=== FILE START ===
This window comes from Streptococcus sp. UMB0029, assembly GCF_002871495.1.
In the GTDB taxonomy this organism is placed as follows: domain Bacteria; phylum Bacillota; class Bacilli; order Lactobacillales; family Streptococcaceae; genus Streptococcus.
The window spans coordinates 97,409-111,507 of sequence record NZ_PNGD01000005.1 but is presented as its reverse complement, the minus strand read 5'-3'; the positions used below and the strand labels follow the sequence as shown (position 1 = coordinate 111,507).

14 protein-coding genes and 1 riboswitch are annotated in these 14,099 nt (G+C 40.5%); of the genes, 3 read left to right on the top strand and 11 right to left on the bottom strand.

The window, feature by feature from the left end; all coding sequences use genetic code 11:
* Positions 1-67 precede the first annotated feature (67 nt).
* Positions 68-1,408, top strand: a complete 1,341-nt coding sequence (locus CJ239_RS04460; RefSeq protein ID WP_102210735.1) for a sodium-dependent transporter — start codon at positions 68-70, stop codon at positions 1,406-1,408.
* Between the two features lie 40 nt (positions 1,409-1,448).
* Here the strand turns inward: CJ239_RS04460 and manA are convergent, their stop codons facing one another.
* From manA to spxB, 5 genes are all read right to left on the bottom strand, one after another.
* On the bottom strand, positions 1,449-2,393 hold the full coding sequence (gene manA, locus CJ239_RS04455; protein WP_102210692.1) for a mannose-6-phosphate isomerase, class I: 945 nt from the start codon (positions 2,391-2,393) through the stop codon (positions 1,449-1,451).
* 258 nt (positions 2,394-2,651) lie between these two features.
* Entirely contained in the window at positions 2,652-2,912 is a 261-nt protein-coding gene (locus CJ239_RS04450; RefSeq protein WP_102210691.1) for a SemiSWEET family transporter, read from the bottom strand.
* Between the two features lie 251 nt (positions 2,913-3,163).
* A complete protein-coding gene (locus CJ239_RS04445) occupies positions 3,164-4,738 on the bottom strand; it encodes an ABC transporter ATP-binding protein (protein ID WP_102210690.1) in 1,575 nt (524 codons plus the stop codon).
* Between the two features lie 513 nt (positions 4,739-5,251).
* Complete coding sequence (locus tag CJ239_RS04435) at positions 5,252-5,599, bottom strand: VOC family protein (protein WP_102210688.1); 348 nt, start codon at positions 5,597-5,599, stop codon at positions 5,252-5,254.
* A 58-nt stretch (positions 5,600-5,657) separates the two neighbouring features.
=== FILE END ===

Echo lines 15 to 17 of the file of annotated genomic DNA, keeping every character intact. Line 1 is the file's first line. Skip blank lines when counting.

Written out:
* A complete protein-coding gene (locus CJ239_RS04445) occupies positions 3,164-4,738 on the bottom strand; it encodes an ABC transporter ATP-binding protein (protein ID WP_102210690.1) in 1,575 nt (524 codons plus the stop codon).
* Between the two features lie 513 nt (positions 4,739-5,251).
* Complete coding sequence (locus tag CJ239_RS04435) at positions 5,252-5,599, bottom strand: VOC family protein (protein WP_102210688.1); 348 nt, start codon at positions 5,597-5,599, stop codon at positions 5,252-5,254.